Demand for aluminium in the auto industry is expected to more than double by 2025 as manufacturers seek lightweight alternatives to steel in an effort to meet ever tightening fuel efficiency regulations.
Reuters reports that more and more auto makers are beginning the transition away from heavy steel components and moving toward an increased use of aluminium according to the world's leading producer of primary and fabricated aluminium, Alcoa, whose director of automotive marketing, Randall Scheps, spoke to delegates attending the American Metal Market's Aluminium Summit in New York this week.
Scheps said that as markets around the world tighten fuel standards, carmakers are forced to react. "We have every car maker calling us, wanting to increase their aluminium content, wanting to start new R&D projects about how they can convert bodies from steel to aluminium, wanting to convert hoods and doors from steel to aluminium," Scheps said.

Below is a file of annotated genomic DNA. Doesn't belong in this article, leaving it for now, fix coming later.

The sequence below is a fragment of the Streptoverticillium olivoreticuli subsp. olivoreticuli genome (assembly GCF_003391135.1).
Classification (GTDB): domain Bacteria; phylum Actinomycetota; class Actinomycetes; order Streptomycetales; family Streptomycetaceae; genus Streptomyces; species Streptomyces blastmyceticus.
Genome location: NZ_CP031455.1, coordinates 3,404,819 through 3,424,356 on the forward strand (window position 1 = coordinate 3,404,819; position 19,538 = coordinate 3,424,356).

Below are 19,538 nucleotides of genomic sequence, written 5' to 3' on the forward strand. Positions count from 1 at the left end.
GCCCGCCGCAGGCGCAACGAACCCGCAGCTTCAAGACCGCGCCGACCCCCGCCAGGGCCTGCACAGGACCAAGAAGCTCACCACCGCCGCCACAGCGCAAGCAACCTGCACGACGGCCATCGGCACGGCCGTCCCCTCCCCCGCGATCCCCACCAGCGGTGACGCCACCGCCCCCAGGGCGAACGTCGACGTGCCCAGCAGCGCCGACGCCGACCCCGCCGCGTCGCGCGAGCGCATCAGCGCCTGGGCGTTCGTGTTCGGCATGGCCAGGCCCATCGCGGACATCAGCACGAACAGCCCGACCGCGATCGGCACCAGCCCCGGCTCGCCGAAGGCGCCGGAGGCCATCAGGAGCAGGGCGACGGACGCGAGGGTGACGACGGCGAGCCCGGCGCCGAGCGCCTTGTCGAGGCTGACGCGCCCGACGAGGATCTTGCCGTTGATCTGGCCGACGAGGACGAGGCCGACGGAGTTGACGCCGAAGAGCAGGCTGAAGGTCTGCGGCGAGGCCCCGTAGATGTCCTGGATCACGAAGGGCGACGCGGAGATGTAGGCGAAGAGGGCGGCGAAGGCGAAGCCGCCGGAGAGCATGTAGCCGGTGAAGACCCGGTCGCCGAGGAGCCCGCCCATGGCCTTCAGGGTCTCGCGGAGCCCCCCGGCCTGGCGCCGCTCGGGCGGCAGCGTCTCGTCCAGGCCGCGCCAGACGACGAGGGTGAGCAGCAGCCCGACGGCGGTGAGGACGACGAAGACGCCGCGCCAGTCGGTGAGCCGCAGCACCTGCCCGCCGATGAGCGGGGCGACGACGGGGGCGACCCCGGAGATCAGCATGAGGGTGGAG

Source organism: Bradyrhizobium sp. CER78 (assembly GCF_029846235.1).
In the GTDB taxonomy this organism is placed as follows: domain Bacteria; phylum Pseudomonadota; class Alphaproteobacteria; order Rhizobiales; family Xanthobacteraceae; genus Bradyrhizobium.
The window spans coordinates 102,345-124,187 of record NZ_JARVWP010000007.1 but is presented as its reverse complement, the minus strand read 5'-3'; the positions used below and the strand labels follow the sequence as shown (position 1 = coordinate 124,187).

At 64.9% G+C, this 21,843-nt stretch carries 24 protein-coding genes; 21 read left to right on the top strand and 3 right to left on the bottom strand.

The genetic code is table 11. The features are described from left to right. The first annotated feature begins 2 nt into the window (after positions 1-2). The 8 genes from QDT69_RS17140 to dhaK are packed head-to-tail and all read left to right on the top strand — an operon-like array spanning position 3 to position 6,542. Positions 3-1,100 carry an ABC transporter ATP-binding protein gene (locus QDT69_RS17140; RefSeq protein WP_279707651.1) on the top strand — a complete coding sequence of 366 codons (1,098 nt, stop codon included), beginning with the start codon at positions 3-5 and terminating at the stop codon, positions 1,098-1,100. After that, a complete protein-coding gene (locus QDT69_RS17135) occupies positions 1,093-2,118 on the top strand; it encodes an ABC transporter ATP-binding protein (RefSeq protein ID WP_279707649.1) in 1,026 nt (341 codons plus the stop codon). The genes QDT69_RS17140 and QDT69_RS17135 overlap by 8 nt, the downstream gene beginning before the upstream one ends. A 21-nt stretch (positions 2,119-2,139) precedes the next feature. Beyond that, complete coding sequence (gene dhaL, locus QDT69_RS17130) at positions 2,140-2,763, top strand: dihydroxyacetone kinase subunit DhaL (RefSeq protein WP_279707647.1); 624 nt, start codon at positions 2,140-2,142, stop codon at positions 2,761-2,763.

Scheps expects this transition to more than double the auto industry's overall rate of aluminium consumption from 11.5 million tons in 2011 to a predicted 24.8 million tons by 2025 – when the average car will incorporate 250kg of aluminium compared to the 155kg in today's vehicles.
While use of the lightweight metal is not new with the Jaguar XJ and Mercedes-Benz SL relying on aluminium to reduce weight, companies such as BMW have lent towards the use of carbonfibre and carbonfibre reinforced plastics (CRP) as seen in the BMW i3, BMW i8 and the roof of both the BMW M3 (pictured above) and BMW M6 to aid performance and improve dynamics.